H. Neal Glanville: Lost in land why, how come
I have been to the river, and spring is creeping our way — slowly perhaps, but it’s coming.
It sounds silly coming from a fish-alcoholic who loves winter, but we should brush the next few storms off and begin doing our part to clean up the mess the snow has hidden these past six months.
With the warming weather, we can expect smiling faces and attitudes free of cabin fever. We even may get an understandable explanation of the new health care bill before it’s ruled unconstitutional.
On another note, it was nice to read that in spite of staff shortages, The Memorial Hospital is making money, hopefully enough to keep the front doors open on the weekends. I miss those dear ladies in pink at the front door, always with a smile, a kind word and directions to a patient’s room.
And I know the weak side of my brain takes over sometimes, but why would we build a brand spanking new school without a sidewalk in front of it?
Participate in The Longevity Project
The Longevity Project is an annual campaign to help educate readers about what it takes to live a long, fulfilling life in our valley. This year Kevin shares his story of hope and celebration of life with his presentation Cracked, Not Broken as we explore the critical and relevant topic of mental health.
I know, CDOT this and school district that, but why wasn’t it figured in the original school bid?
Speaking of why, why is the Front Range all a flitter about coal-fired power plants, and why is Routt County is thinking of opening another coal mine?
Before we leave the land of why and how come, who is in charge of cleaning up road kill?
I ask this before the inevitable letter to the editor happens and to forever have an answer.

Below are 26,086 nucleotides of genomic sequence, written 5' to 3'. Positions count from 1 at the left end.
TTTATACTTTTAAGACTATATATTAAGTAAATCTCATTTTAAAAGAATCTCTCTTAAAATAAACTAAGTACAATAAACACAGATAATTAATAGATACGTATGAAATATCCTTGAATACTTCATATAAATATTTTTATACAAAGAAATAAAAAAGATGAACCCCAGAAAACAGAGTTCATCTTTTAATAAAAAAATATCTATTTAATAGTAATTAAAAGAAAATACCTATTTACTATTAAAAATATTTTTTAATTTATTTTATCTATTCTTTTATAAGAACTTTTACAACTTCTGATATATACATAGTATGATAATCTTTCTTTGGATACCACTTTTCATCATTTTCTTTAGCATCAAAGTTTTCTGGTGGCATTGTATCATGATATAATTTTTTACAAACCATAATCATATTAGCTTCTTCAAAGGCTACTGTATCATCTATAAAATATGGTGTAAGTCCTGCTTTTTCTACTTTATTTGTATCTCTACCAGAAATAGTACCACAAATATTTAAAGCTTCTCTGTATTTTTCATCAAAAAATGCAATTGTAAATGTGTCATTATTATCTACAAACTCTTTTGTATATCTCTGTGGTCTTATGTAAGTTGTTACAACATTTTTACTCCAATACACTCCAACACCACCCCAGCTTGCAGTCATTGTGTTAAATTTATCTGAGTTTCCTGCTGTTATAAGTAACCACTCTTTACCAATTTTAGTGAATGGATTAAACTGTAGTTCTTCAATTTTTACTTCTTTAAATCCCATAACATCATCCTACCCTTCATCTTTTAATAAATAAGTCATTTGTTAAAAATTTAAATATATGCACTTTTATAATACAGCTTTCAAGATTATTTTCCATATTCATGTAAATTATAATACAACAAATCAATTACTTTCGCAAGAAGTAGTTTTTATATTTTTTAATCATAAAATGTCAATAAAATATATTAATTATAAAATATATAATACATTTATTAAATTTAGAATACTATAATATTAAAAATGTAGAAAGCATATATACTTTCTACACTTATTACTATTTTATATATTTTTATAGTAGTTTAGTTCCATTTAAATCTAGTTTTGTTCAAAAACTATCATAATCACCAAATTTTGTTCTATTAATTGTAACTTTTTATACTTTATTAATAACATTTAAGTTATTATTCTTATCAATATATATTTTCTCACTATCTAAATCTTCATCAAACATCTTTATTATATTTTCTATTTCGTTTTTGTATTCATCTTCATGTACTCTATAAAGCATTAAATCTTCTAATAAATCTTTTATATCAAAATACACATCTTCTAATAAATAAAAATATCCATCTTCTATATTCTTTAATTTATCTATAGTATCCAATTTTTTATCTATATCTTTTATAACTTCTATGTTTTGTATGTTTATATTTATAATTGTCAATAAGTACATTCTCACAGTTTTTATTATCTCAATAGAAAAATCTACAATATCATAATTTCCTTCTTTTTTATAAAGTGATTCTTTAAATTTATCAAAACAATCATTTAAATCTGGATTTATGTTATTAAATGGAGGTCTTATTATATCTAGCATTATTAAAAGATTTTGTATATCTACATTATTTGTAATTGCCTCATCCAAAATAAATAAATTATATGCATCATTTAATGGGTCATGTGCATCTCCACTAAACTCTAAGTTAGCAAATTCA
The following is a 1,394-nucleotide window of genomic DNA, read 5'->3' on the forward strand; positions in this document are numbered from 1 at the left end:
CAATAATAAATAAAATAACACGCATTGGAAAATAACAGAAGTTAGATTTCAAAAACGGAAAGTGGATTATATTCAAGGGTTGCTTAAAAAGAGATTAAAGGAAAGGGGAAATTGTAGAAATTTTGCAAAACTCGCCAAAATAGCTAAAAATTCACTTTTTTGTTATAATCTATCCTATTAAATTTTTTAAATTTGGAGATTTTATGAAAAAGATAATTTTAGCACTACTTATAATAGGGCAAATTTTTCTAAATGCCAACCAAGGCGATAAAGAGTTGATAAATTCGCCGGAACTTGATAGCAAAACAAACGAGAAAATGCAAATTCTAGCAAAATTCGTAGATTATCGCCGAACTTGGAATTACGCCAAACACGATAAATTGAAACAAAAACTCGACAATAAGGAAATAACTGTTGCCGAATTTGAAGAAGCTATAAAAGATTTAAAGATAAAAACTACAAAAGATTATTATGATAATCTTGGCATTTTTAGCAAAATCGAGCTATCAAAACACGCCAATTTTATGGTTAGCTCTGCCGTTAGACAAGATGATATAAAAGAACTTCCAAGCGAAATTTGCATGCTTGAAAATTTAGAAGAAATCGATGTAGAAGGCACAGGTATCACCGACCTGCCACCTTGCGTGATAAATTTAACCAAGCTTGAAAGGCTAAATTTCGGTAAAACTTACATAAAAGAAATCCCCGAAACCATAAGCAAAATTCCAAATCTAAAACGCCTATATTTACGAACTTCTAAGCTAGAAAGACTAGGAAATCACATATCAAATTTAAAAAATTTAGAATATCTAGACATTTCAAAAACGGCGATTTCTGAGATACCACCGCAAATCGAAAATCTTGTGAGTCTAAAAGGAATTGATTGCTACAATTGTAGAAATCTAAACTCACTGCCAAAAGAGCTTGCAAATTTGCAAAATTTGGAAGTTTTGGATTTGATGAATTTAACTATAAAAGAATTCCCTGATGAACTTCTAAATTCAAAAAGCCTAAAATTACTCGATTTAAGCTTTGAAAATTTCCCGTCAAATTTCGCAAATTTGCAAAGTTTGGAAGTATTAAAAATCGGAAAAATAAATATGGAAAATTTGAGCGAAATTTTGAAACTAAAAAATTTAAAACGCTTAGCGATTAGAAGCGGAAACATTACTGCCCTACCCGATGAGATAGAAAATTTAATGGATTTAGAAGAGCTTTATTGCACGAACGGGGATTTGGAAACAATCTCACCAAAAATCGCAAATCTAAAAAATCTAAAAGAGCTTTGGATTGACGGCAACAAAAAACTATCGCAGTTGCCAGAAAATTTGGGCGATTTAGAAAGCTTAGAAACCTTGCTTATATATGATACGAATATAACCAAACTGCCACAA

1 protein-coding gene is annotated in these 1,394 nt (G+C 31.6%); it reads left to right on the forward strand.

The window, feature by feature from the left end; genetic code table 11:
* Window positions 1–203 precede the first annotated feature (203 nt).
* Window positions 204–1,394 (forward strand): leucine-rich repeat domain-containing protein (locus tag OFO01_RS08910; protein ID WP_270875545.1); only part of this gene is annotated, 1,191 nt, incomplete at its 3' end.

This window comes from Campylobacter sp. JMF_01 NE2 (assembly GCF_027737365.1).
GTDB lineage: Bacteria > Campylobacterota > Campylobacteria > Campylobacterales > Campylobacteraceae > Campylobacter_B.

Now for something completely different
In the days of long ago, I took a job as the Easter bunny for a major department store. The job was fairly simple: sit still while a bazillion children take turns sitting on my lap to have their picture taken with the furry fellow.
I was paid per picture, so my temperament had to remain fairly even for six hours a day. On the next to final day, I discovered that if I remained very still some of the older children would sneak up and try pulling my ears off.
Not wanting to spoil their fun, I would sit ever so still until their pudgy little fingers went for the prize, and then I would jump up making rabid rabbit noises.
Great fun was had by me until one youngster was so frightened he wet himself, and his mom demanded my immediate termination or she was going to sue me and the store. I can understand suing the store, but the Easter Bunny?
What was she hoping for? Extra eggs or candy?
This year, as last, I shall have the weekly fishing report on our local waters. Last year, I tried to find a sponsor for a children’s fishing contest; maybe this year I’ll have better luck with a sponsor and we can get more children involved in outdoor activities.
As the economy worsens and unemployment increases, we need to remember that as a community, we can get through these hard times by depending on and helping each other. Instead of holding our hands out, let’s “pay it forward” and make it through this.
Hey, you be careful out there.
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Editor’s note: This story was updated at 6:45 p.m. to include a response from the Bureau of Land Management’s national office.